There are two kinds of mako sharks: shortfin and longfin. They are the largest, fastest open water sharks in the world, a species closely related to the great white. While makos share the same streamlined shaped body as their cousin, they are brilliant in color, with a metallic blue dorsal area and silvery-hued underbody. Unlike many other shark species, makos do not have serrated teeth—instead, they're pointed and razor-sharp, giving them the ability to slice through flesh with ease. It's believed that the shortfin mako shark was Ernest Hemingway's inspiration for the creature depicted in his beloved novel, The Old Man and the Sea.

Makos are able to regulate their body temperature, keeping themselves warmer than the surrounding waters. They're a large shark capable of growing to over eight feet in length. And since they're fast in the water—achieving speeds of over 20 miles per hour–makos can hunt a variety of large and agile prey, including tuna, billfish, swordfish, and blue sharks. Mako sharks are known to leap from the water and travel long distances at high speeds.

As makos are powerful, beautiful, aggressive, and swift, they've become an esteemed gamefish. The largest hooked mako on record weighed over a thousand pounds. But these sharks are highly vulnerable to fishing pressures, both direct (for their valuable fins, organs, and flavorful flesh) and indirect (as a byproduct catch of tuna and swordfish fisheries.)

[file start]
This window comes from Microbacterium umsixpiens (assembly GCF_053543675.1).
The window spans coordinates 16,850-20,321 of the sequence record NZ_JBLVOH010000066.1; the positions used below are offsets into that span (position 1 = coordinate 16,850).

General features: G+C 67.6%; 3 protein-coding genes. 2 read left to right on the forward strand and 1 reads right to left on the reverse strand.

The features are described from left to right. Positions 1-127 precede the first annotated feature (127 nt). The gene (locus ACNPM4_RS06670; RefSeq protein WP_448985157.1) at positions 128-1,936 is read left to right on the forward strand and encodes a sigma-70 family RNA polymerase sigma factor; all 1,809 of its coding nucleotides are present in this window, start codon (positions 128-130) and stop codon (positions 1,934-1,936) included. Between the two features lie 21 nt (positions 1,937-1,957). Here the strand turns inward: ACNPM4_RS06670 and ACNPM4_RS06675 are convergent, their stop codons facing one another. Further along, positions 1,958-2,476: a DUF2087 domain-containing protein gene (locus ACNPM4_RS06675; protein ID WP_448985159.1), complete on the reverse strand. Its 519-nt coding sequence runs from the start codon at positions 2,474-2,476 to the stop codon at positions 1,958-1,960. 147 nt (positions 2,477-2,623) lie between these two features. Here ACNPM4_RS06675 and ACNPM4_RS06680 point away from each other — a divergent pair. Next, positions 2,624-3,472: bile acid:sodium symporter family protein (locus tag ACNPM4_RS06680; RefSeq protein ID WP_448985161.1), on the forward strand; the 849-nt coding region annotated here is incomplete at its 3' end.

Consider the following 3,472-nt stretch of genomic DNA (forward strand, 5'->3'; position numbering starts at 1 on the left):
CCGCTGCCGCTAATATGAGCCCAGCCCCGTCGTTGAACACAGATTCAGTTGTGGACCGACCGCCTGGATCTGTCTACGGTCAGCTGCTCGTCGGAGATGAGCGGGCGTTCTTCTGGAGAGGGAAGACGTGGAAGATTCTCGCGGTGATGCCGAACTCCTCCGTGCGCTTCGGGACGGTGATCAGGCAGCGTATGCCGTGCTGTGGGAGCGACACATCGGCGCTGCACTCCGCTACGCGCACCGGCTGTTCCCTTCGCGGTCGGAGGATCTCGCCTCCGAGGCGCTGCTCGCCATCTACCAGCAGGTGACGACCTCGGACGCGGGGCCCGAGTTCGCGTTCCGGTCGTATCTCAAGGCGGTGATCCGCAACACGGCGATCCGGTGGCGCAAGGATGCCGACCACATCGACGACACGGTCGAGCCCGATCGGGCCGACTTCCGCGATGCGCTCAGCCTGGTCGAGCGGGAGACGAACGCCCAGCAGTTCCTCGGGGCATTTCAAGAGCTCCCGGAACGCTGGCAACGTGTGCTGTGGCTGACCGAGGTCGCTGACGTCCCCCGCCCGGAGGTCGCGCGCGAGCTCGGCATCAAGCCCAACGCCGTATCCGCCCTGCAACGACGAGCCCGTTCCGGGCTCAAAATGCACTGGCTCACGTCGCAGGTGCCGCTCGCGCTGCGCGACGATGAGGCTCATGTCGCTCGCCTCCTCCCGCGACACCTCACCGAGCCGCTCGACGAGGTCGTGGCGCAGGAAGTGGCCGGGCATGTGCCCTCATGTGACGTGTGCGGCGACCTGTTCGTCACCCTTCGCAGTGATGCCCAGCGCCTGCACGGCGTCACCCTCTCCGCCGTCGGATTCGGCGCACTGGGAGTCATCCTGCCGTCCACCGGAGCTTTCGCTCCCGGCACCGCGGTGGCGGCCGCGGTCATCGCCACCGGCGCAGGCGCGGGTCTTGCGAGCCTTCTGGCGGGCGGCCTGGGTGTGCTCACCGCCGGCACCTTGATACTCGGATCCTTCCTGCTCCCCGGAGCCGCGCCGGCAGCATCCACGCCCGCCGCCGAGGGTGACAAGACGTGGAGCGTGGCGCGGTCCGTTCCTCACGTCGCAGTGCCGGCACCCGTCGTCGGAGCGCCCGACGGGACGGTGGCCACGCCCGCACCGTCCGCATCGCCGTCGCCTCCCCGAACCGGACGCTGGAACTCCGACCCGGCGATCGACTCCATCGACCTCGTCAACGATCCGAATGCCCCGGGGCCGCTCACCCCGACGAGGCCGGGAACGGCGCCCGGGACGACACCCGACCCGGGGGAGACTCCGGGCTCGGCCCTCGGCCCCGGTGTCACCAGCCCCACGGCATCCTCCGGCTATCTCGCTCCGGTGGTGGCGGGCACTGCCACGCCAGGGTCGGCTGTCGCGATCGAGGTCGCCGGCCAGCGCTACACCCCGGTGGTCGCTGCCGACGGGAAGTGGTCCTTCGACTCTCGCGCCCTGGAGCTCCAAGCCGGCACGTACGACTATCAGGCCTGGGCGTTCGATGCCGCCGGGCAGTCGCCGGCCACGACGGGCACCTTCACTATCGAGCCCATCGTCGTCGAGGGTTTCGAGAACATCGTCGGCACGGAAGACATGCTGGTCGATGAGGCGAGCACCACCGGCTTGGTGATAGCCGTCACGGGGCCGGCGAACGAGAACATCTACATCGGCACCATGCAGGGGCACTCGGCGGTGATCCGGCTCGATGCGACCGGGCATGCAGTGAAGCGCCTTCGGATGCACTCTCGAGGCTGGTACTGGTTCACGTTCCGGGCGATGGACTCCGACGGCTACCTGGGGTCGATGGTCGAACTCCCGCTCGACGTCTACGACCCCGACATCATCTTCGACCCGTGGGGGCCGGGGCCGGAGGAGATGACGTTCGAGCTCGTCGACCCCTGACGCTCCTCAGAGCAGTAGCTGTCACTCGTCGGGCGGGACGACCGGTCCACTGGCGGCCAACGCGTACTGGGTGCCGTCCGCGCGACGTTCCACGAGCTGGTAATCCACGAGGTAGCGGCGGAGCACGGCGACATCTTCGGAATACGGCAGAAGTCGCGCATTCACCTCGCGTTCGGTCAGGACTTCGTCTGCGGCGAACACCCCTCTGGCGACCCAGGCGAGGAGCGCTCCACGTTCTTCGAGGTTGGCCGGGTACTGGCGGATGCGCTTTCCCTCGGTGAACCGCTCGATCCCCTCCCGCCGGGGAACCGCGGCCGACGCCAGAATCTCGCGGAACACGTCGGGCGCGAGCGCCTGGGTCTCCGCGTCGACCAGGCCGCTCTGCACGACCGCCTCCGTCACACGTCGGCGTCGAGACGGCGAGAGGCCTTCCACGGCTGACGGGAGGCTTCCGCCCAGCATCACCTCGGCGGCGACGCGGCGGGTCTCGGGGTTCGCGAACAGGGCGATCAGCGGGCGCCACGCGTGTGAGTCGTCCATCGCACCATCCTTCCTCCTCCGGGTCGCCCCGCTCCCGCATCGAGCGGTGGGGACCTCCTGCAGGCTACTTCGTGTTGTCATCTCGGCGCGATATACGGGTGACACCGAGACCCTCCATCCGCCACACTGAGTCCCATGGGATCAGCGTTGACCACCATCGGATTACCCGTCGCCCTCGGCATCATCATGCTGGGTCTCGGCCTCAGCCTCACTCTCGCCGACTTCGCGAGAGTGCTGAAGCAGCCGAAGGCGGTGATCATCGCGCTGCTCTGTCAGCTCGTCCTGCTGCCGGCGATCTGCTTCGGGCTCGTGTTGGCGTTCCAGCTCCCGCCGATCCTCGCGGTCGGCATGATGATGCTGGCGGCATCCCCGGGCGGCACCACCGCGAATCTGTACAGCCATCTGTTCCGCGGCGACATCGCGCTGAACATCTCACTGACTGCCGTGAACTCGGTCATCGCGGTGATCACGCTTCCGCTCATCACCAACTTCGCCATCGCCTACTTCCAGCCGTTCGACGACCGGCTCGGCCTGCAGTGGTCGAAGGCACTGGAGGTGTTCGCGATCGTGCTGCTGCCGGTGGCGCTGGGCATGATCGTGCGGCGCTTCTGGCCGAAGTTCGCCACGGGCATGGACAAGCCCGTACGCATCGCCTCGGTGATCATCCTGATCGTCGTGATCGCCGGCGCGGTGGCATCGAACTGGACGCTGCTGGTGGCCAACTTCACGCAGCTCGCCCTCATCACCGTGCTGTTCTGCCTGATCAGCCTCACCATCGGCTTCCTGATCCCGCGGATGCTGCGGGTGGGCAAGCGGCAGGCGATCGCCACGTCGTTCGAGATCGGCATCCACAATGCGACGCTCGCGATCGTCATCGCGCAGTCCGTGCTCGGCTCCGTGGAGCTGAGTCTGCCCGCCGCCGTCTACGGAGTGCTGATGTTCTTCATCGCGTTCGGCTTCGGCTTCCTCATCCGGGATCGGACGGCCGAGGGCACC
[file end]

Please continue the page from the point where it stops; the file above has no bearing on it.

(See "New Shark-Fin Pictures Reveal Ocean 'Strip Mining.'")

Blue Sharks
Like the mako, blue sharks are a pelagic species that rarely nears inshore areas. They prefer to patrol the seas from the surface to just over 1,000 feet in depth where they feed on squid, octopus, and small, bony fish. The blue shark has a slender body, large eyes, long snout, serrated teeth, and pointed pectoral fins. Their name comes from the striking indigo-blue coloring of their upper body. It's believed that this shark species can grow as big as 20 feet in length, but they're usually half that size.

Blue sharks can be potentially dangerous to humans and should be respected. They've been observed circling swimmers and divers for as long as 15 minutes, and are responsible for several attacks on shipwrecked sailors floating out at sea. But incidents are extremely rare, with only a dozen accounts on historical record.

Although blue sharks are commonly found in our oceans and grow more quickly than many other sharks, the species is currently listed as near threatened by the IUCN. These sharks are considered quite the gamefish by recreational anglers who appreciate the challenge of snagging one with light tackle. Commercial fishermen also catch blue sharks, either accidentally in their nets or directly for their valuable fins and body parts. It's estimated that up to 20 million blue sharks are killed each year, and worldwide populations have been unable to bounce back from these depletions. Because they're a migratory species, blue sharks would require global regulation to protect them in international waters.

Learn more about ocean overfishing and other issues being faced to protect the ocean.